Docker Override

How to Use the Docker Compose Override File

In Docker Compose, an override file is a powerful feature that allows you to modify the default configuration provided by the main docker-compose.yml without the need to directly edit or duplicate the whole file. The primary use of the override file is for local development customizations, and Docker Compose merges the configurations of the docker-compose.yml and the docker-compose.override.yml files when you run docker compose up.

Here’s a quick guide on how to use the docker-compose.override.yml:

Note: Please consult the docker-compose.override.yml.example for more examples

See the official docker documentation for more info:

Step 1: Create a docker-compose.override.yml file

If you don’t already have a docker-compose.override.yml file, you can create one by copying the example override content:

Copying the example override file
cp docker-compose.override.yml.example docker-compose.override.yml

This file will be picked up by Docker Compose automatically when you run docker-compose commands.

Step 2: Edit the override file

Open your docker-compose.override.yml file with vscode or any text editor.

Make your desired changes by uncommenting the relevant sections and customizing them as needed.

Warning: You can only specify every service name once (api, mongodb, meilisearch, …) If you want to override multiple settings in one service you will have to edit accordingly.


If you want to make sure Docker can use your librechat.yaml file for Custom Endpoints & Configuration, it would look like this:

version: '3.4'
      - ./librechat.yaml:/app/librechat.yaml

Or, if you want to locally build the image for the api service, use the LibreChat config file, and use the older Mongo that doesn’t requires AVX support, your docker-compose.override.yml might look like this:

version: '3.4'
      - ./librechat.yaml:/app/librechat.yaml
    image: librechat
      context: .
      target: node
    image: mongo:4.4.18

Note: Be cautious if you expose ports for MongoDB or Meilisearch to the public, as it can make your data vulnerable.

Step 3: Apply the changes

To apply your configuration changes, simply run Docker Compose as usual. Docker Compose automatically takes into account both the docker-compose.yml and the docker-compose.override.yml files:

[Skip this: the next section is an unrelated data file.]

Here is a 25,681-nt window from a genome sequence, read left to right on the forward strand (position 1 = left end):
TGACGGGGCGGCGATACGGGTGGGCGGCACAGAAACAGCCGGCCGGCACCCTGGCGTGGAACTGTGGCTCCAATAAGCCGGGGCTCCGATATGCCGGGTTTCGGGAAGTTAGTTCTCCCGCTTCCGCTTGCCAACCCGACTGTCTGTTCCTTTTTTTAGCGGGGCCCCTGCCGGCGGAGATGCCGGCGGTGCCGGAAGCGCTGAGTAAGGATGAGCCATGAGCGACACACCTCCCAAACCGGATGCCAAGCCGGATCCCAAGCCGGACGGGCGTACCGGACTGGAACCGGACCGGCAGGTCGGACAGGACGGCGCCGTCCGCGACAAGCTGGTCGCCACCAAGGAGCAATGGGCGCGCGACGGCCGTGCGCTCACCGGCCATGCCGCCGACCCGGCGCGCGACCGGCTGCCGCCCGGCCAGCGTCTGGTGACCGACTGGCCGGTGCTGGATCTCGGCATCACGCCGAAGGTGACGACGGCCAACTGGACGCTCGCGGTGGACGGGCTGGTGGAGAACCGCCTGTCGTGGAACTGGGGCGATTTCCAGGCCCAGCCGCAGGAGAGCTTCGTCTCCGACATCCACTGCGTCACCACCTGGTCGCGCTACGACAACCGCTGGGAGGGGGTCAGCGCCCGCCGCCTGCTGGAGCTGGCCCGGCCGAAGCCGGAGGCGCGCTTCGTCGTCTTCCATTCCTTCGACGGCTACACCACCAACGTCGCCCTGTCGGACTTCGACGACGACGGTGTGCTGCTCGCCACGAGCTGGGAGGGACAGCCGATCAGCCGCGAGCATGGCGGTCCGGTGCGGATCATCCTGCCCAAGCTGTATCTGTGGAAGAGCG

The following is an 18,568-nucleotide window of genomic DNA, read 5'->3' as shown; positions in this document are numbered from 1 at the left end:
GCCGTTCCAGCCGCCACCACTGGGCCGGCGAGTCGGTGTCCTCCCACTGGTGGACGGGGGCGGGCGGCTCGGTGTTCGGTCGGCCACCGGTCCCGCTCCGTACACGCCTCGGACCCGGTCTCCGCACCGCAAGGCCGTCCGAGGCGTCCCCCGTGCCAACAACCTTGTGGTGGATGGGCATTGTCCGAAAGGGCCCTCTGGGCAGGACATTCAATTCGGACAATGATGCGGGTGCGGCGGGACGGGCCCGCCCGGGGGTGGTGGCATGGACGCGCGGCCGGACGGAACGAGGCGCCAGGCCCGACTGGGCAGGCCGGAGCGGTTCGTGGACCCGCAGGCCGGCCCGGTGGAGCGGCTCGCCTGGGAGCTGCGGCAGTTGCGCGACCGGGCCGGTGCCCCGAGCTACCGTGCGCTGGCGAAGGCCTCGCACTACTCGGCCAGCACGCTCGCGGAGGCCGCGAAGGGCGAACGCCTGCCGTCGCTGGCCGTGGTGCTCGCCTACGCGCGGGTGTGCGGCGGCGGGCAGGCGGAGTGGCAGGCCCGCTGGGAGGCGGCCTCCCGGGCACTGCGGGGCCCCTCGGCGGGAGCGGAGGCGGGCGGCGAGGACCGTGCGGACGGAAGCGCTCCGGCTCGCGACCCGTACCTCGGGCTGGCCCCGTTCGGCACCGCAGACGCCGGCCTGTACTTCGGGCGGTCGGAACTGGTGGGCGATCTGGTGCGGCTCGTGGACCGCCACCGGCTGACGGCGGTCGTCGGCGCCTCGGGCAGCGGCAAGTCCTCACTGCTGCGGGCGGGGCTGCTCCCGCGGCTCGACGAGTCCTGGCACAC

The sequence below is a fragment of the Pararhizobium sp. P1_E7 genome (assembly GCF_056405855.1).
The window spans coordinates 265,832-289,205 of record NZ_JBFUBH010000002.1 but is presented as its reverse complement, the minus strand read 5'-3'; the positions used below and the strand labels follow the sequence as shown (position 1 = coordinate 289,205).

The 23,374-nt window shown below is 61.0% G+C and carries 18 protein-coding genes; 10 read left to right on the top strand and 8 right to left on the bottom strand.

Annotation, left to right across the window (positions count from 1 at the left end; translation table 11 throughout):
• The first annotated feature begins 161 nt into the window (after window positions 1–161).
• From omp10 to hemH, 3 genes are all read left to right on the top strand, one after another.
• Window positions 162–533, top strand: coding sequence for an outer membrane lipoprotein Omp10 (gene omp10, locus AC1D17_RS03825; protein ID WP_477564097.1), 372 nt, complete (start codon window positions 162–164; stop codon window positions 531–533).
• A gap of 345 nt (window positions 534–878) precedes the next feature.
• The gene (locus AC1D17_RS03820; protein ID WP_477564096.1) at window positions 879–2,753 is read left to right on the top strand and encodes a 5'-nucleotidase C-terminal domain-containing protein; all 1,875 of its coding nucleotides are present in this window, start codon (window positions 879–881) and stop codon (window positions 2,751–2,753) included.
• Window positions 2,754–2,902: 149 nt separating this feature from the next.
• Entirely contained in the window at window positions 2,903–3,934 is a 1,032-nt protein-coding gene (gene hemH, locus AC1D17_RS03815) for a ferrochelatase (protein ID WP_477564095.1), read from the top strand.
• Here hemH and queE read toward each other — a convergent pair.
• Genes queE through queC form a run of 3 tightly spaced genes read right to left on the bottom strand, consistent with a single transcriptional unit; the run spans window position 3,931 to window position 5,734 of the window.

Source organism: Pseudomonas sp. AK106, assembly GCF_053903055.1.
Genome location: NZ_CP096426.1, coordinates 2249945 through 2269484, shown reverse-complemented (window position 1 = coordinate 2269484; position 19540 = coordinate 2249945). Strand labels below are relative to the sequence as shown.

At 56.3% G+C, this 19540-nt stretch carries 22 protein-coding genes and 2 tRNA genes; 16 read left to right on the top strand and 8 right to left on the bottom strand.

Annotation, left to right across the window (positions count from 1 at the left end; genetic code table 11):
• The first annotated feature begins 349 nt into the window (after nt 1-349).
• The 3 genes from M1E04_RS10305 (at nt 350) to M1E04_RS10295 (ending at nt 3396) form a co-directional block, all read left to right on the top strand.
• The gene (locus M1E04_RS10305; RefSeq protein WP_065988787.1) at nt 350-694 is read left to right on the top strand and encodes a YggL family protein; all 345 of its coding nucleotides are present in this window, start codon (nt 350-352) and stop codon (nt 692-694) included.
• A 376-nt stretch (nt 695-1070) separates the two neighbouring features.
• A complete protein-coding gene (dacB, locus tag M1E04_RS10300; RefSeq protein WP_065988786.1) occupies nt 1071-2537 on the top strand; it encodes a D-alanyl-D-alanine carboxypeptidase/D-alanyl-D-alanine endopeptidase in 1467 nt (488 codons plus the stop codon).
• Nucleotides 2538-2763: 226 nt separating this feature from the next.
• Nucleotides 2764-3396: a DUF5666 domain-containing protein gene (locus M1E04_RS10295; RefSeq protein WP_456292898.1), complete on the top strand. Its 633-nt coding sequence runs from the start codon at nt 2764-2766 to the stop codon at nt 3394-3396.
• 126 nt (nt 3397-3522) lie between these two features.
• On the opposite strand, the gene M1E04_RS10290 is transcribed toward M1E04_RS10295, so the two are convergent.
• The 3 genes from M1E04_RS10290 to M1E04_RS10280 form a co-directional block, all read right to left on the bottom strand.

Apply the changes
docker compose up -d

Step 4: Verify the changes

After starting your services with the modified configuration, you can verify that the changes have been applied using the docker ps command to list the running containers and their properties, such as ports.

Important Considerations

  • Order of Precedence: Values defined in the override file take precedence over those specified in the original docker-compose.yml file.
  • Security: When customizing ports and publicly exposing services, always be conscious of the security implications. Avoid using defaults for production or sensitive environments.

By following these steps and considerations, you can easily and safely modify your Docker Compose configuration without altering the original docker-compose.yml file, making it simpler to manage and maintain different environments or local customizations.


To use an override file with a non-default Docker Compose file, such as deploy-compose.yml, you will have to explicitly specify both files when running Docker Compose commands.

Docker Compose allows you to specify multiple -f or --file options to include multiple compose files, where settings in later files override or add to those in the first.

If you use deploy-compose.yml as your main Docker Compose configuration and you have an override file named docker-compose.override.yml (you can name the override file whatever you want, but you may have this specific file already), you would run Docker Compose commands like so:

docker compose -f deploy-compose.yml -f docker-compose.override.yml pull
docker compose -f deploy-compose.yml -f docker-compose.override.yml up